Sarjeant Gallery redevelopment wall a ‘blank canvas’ for new local artwork
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Sarjeant Gallery redevelopment wall a ‘blank canvas’ for new local artwork

Sarjeant Gallery redevelopment wall a ‘blank canvas’ for new local artwork

The Sarjeant Gallery redevelopment site, ringed by a 2m-high wooden wall, is being transformed into a series of artworks, thanks to renowned local artists and members of the Whanganui community.

Sarjeant Gallery’s relationship officer Jaki Arthur said that when the redevelopment started last year they “fully expected a fence to up around the redevelopment site”, when excavation began.

“When they put up the wooden wall it wasn’t what we were expecting, we had thought it would be wire,” Arthur said.

“Everybody looked at this big white wall and went, ‘oh my god, it’s an artist’s canvas’, and that we should do something special for it.

“I was charged with getting some artworks up, and also getting up some information for the public to understand more about the redevelopment. There are also two pieces of the wall that are dedicated to artworks by the community.”

Four local artists, Cecilia Kumeroa, Simon Ormerod, Dan Mills and Mike Marsh, have designed site-specific artworks for the wall. They all 2m high and between 13m and 40m long.

The first of the artworks, “Ki uta, ki tai” by Cecilia Kumeroa, was installed on Friday, and stretches along the portion of the wall that overlooks Bell St.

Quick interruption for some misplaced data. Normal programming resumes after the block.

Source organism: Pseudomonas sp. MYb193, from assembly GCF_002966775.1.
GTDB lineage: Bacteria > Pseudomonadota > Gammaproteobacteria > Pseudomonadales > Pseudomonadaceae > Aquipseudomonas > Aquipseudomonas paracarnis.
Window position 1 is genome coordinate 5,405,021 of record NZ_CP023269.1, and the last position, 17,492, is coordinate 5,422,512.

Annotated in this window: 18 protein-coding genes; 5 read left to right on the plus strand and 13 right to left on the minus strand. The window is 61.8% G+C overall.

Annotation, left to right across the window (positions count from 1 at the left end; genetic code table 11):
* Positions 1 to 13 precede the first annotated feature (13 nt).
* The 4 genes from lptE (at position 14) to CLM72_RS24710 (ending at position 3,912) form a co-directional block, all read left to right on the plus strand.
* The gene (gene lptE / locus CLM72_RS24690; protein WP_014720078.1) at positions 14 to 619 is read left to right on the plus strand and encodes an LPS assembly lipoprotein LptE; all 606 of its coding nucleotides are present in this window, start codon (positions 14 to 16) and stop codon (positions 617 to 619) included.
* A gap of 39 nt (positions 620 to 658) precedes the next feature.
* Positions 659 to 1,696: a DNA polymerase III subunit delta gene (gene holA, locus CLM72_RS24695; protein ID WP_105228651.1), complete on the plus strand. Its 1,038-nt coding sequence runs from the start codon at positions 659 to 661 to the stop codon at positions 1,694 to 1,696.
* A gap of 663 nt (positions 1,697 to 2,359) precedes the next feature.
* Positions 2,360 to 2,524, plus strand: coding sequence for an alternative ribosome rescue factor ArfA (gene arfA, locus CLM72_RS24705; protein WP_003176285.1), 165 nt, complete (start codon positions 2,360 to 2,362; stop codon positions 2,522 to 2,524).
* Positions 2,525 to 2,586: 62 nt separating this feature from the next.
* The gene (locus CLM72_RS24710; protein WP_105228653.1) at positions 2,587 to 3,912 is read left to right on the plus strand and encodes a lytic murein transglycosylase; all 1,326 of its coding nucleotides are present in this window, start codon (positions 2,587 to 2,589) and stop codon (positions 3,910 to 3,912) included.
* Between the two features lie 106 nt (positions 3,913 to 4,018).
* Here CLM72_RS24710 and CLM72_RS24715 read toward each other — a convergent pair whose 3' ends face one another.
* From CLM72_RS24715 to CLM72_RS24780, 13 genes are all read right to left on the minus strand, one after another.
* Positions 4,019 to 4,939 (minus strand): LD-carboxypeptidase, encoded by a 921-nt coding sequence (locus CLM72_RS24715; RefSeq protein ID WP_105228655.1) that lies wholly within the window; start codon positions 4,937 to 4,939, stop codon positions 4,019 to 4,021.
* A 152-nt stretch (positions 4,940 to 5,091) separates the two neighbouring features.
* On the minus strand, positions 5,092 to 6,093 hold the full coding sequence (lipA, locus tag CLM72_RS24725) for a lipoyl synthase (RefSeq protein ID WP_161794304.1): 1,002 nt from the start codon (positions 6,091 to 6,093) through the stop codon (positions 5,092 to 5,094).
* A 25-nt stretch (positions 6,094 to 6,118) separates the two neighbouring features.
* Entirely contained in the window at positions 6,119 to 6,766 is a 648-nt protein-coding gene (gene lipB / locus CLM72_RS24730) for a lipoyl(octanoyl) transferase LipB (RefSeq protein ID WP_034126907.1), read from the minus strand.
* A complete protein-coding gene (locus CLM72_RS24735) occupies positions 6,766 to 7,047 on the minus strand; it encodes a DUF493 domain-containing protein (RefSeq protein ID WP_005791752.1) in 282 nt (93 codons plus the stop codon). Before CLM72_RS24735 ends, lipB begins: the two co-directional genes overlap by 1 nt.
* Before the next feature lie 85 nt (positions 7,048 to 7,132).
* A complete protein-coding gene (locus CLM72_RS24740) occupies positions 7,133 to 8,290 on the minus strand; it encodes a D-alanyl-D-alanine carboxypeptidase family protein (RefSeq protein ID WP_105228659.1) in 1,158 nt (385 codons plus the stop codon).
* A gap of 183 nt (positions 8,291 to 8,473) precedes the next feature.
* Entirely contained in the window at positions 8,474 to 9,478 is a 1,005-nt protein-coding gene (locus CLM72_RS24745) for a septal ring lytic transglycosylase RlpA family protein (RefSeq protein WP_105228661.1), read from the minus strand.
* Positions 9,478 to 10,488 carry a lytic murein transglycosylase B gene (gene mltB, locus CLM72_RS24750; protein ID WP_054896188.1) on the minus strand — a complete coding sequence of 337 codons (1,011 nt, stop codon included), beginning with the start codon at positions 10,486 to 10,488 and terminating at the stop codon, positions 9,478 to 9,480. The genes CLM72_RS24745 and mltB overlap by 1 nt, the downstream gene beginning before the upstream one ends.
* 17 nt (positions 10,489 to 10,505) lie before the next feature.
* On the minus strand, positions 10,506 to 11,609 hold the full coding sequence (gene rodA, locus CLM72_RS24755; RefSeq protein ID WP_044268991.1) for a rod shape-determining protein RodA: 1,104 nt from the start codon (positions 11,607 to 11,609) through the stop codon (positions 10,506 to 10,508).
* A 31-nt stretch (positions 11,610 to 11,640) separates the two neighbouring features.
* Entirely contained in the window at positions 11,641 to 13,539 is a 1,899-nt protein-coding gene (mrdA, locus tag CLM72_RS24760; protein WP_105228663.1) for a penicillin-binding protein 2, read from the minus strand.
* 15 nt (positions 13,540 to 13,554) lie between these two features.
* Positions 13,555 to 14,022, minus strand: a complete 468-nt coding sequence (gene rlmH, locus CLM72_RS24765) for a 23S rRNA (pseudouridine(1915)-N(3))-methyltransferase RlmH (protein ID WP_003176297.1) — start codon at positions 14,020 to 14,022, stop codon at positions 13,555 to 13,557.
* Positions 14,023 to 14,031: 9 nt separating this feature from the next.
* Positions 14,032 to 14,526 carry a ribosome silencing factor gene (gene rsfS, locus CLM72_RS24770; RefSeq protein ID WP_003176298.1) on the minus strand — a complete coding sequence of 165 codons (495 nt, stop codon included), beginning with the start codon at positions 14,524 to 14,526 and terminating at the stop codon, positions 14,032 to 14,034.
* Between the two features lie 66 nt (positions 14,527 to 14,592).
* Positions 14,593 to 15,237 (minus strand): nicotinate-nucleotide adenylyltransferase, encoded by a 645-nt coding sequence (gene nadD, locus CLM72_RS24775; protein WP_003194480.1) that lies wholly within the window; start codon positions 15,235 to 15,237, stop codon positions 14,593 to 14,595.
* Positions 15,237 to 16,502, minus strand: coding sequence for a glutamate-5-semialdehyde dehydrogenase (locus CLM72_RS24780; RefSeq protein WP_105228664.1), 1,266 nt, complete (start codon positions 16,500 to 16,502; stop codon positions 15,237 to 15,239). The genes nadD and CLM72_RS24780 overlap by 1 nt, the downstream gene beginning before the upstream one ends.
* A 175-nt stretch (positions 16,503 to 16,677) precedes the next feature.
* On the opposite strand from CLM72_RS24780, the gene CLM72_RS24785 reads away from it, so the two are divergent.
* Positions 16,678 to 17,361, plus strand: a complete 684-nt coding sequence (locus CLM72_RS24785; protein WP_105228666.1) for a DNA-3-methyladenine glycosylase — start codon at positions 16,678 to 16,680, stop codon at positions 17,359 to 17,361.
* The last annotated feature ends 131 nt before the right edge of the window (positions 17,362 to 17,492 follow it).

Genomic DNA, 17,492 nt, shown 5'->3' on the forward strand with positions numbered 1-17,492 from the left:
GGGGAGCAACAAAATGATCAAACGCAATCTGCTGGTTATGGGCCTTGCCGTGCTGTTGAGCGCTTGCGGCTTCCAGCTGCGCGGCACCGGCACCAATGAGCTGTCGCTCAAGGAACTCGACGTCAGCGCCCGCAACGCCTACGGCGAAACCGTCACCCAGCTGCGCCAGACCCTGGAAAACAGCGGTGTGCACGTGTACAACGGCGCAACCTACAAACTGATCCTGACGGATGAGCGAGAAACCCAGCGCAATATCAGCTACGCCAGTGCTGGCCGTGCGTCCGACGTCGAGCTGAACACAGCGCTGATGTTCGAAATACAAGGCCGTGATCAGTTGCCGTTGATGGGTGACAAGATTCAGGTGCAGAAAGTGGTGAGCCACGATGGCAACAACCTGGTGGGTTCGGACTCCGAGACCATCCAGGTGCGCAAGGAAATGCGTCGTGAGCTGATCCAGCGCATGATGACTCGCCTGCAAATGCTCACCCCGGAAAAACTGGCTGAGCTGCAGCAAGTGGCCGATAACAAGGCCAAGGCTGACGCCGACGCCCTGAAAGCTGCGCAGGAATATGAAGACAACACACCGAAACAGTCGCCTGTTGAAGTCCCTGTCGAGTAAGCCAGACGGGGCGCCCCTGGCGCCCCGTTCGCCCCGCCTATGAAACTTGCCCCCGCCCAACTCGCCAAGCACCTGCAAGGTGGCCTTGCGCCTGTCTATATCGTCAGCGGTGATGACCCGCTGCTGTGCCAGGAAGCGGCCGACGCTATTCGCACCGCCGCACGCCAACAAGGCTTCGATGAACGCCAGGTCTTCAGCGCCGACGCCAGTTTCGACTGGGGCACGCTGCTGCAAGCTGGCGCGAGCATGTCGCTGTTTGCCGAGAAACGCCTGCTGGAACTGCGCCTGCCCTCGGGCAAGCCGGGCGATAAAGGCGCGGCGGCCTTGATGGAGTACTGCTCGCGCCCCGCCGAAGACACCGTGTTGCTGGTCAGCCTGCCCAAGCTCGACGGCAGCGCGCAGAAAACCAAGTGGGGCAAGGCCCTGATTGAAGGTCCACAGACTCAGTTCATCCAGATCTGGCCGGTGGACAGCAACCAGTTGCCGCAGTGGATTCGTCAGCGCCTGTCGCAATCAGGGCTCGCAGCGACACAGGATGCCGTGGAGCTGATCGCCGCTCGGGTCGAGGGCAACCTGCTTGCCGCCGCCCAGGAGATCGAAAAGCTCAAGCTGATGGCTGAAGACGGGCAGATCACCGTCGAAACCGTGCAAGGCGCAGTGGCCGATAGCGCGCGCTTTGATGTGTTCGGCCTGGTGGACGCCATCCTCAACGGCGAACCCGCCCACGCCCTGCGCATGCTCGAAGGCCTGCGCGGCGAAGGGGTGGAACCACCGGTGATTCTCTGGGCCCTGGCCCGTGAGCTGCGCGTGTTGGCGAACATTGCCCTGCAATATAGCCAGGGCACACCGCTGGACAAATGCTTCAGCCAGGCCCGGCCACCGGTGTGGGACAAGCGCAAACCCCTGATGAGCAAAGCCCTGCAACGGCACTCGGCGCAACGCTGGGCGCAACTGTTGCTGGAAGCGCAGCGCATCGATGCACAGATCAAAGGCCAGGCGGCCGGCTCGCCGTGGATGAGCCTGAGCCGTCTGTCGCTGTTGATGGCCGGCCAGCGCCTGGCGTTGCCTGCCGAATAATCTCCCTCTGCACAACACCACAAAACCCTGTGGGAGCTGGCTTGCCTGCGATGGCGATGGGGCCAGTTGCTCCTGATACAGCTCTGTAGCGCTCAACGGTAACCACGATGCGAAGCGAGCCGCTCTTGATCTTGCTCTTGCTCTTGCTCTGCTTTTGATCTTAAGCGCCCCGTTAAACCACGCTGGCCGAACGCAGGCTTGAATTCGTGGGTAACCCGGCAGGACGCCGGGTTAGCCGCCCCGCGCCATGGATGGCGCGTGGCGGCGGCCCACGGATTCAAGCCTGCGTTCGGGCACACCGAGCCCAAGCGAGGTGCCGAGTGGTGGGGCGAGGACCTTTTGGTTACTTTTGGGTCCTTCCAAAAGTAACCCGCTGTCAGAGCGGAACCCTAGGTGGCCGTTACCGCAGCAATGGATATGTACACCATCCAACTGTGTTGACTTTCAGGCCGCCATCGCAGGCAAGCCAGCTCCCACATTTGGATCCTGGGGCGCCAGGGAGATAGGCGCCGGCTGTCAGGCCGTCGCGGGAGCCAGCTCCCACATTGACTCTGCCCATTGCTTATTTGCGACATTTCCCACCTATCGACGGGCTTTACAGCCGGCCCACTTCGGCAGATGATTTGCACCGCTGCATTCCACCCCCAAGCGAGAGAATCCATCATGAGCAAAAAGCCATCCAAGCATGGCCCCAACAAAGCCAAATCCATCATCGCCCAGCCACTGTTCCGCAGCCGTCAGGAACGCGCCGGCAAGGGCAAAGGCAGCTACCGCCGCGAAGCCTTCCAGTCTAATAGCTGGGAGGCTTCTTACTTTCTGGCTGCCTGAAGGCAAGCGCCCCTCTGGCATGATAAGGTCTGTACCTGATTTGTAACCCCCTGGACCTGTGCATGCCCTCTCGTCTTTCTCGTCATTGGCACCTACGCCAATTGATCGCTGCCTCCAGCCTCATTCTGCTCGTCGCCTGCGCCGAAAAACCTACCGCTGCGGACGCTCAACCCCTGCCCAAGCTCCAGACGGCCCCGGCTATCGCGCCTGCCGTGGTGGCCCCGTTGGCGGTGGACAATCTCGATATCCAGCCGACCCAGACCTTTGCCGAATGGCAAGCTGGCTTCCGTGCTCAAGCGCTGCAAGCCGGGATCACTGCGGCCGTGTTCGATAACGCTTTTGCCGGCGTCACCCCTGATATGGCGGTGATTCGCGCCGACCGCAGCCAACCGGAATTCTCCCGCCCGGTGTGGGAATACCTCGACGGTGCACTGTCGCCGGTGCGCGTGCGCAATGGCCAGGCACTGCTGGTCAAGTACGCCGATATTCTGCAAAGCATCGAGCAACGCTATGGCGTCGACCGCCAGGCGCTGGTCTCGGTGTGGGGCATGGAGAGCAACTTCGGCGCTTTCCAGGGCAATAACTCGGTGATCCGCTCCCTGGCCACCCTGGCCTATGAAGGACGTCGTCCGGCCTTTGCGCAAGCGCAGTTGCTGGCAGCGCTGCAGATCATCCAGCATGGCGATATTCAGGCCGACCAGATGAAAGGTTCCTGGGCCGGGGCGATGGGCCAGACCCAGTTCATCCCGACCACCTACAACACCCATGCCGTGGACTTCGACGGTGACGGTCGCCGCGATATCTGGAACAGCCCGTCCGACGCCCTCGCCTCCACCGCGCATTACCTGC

“I’m feeling very satisfied and ecstatic at the result,” Kumeroa said, after seeing the installation for the first time.

“This piece is site-specific, so I took into consideration where it was going and put some elements of Māori design into it that the history.

“We have a lot of Māori designs for this area, so I tried to remake and reuse them in a way that was contemporary. I did a lot of research into the area as well, because I wanted to put in some of the flora and fauna.

“I was thinking of a silhouette style, so that we could have a really bold thing but be quite detailed as well.”

“It’s a real privilege to be a part of this.”

Mike Marsh’s artwork, “S for Sarjeant” will run along the southern wall of the Sarjeant redevelopment. Photo / Lewis Gardner

Kumeroa’s piece uses niho-taniwha (to convey attributes of bravery, determination, strength, perseverance, tenacity), as well as designs associated with protection,
abundance, achievement, cultivation, innovation, balance, proliferation of ideas and life.

The last panel (featuring the white Ruru with Tūmango design) is named “Nga hau e wha” or “the four winds”, for the location of the Sarjeant Gallery building atop Pukenamu,
“a historic fighting pā and a special site of significance for our local Whanganui tribes”.

The artists involved in the project were supported by Whanganui Community Charitable Trust, which contributed to their fees.

Trust spokesperson Ken Hird said Kumeroa’s artwork was “absolutely marvellous”.

Although it wasn’t “immediately obvious”, each of the featured designs would feature “little bits about the Sarjeant in them”, Arthur said.

“Two large bits of the wall will be covered by boards that have been painted by anyone who wants to do it. I encourage anyone who wants to put some paint down to come and get involved.”

Arthur said the Sarjeant would be providing the materials for the community part of the wall, and all the painting workshop times were on the Sarjeant’s website.

Community mural painting workshops will be held from November 8 to 21 at Sarjeant on the Quay (39 Taupo Quay). To book your place, phone (06) 349 0506 or email with name, age, contact number, and number of participants, and preferred date and time.


This article by Mike Tweed first appeared in the NZ Herald online and in the Whanganui Chronicle on 26 August 2020.